NOBODY KNOWS HOW IT GOT THIS GOOD: Short Stories from the Deep South
AMOS JASPER WRIGHT IV
$25.95 hardcover, available now
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Rating: 4* of five
The Publisher Says: Winner of the Tartt First Fiction Award
"A finely crafted collection that perfectly evokes a place and culture." - Kirkus Review
"He successfully combines the anarchic nihilism of Hunter S. Thompson with the deeper, exploratory writings of William Faulkner, identifying the cancers of his chosen corner of the American South and providing not solutions so much as requiems." - Kirkus Review
A used car salesman finds himself embattled with a local gang. A U.S. Census enumerator disappears in the Black Belt. A former Birmingham fire fighter is haunted by his involvement hosing peaceful protestors during the Civil Rights Movement. A riverboat captain recounts his time working for a mining company while sailing down the Black Warrior River. A newlywed couple’s honeymoon is botched by the Deepwater Horizon oil spill. A lynching survivor tells the story of his near-death experience.
Through sixteen stories sharing common environments and characters drawing heavily on the author’s experiences growing up in central Alabama, Nobody Knows How It Got This Good explores themes of racial injustice, class, the Civil Rights Movement, environmental catastrophe, imprisonment, suburbanization, and the perennial themes of love, life and loss. Though set in the Deep South, these stories aspire with humor and pathos to address national dilemmas.
As is my wont, I will use the time-honored and very efficient Bryce Method to view the stories as they come.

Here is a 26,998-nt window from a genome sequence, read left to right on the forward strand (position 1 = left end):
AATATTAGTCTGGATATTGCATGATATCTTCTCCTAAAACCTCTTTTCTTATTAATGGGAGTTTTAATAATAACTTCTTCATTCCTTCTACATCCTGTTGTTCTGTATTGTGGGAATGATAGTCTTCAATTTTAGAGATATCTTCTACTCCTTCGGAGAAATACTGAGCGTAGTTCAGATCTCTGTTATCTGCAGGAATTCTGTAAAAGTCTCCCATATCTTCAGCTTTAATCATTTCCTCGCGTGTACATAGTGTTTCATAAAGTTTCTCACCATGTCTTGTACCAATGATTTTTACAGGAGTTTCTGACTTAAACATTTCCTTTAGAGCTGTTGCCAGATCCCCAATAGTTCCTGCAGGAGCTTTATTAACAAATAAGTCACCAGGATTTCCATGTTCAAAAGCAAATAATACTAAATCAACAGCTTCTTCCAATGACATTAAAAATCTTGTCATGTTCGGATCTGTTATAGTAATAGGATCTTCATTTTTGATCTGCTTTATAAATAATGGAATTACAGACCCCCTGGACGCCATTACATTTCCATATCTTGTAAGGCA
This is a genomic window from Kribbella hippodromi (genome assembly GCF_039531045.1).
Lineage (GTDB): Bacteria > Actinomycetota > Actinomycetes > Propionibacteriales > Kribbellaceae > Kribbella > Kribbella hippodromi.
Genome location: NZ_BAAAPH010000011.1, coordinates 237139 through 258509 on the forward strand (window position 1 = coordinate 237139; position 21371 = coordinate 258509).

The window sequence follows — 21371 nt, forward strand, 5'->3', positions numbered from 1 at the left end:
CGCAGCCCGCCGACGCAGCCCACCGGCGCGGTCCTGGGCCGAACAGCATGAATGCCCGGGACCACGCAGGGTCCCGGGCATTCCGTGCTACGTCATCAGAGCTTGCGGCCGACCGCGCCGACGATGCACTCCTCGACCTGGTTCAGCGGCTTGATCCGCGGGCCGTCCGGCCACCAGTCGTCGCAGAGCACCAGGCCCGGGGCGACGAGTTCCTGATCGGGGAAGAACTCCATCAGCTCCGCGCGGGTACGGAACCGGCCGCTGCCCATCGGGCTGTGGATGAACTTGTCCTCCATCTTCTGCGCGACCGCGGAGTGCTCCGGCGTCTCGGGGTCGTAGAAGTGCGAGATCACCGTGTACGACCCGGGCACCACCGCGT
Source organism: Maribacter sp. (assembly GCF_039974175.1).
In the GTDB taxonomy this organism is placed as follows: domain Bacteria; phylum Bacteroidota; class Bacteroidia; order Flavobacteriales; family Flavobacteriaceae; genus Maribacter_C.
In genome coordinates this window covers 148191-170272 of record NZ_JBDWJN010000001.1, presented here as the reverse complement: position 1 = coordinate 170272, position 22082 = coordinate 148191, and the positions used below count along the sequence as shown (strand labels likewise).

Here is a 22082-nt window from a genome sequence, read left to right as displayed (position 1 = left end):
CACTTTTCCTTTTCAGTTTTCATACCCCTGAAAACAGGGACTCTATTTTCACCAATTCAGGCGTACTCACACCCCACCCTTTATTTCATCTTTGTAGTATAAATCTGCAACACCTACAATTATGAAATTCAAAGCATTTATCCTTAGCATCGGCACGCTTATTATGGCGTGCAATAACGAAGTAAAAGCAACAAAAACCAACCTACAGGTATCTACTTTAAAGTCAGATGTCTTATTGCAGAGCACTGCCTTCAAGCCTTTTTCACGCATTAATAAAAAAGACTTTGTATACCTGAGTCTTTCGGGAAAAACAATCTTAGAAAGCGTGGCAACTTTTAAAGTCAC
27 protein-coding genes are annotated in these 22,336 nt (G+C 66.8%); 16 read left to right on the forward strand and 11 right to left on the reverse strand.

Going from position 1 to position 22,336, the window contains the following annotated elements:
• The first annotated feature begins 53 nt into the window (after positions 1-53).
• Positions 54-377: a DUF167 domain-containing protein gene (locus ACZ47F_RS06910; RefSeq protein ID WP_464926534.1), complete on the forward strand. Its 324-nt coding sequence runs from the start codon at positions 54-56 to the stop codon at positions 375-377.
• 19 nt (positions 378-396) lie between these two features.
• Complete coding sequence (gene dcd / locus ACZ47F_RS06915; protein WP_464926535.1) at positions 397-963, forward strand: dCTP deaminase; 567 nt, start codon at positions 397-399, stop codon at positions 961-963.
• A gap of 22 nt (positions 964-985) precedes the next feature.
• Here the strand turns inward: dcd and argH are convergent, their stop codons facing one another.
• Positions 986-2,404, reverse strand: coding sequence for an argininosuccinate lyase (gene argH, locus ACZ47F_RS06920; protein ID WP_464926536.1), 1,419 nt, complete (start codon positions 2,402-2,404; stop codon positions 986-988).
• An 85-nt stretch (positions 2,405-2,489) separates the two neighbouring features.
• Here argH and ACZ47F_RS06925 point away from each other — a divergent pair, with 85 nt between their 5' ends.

The Jaguars of Southtown permaybehaps it helps to know that the stories are Birmingham, Ala., in it splendid decaying fetor; I know some folk from there so I wasn't lost, but I can think of many who'd struggle with specific location anxiety, what am I missing?-itis. Page 18 contains a w-bomb. I'd hand this a 3.5-star rating for its cruelly clear eye on a particular Rabbit Angstrom-y man manqué.
Nobody Knows How It Got This Good says the Mayor at the opening of the shiny new Wal-Mart ("before they took out the hyphen") he's been courting for years. Offering the usual roll-overs of lowered taxes and people desperate for a paycheck, any paycheck, even one "you cash all three figures of" at the payday loan place. I promise you most of these good folk don't have bank accounts anymore, banks do not want this tiny little pie even if it's all to themselves. So the spiffy obsequies of opening the place lead the narrator to reflect that:
It was some kind of Mardi Gras meets Donner party.Pizitz even figures in the introductory page, a list of the retailers now gone from the world , done in by the class war on labor that killed Fairfield, Alabama. What rises when incomes fall, children? That's right, reactionary politics and social attitudes do! Gold star, Muffin, for remembering what happened to bring us to 2020.
The parking stall stripes were white as a grand wizard's starched bed sheets.
Settling Down in Peckerwood
Miscreant Populations and Their Effects on Jim Crow Methodologies of Street Paving in the Industrial South
Tilting at Windmills
Twenty-Six People Per Square Mile
Ave Maria Grotto
The Song of the Abyss Eater
The Last Suppers of Violent Men Executed by the State
When Christ Returns to a Slave State
Down the Black Warrior I Sailed to Byzantium
Last of the Old Guardsmen
Long Hot Summer of 2018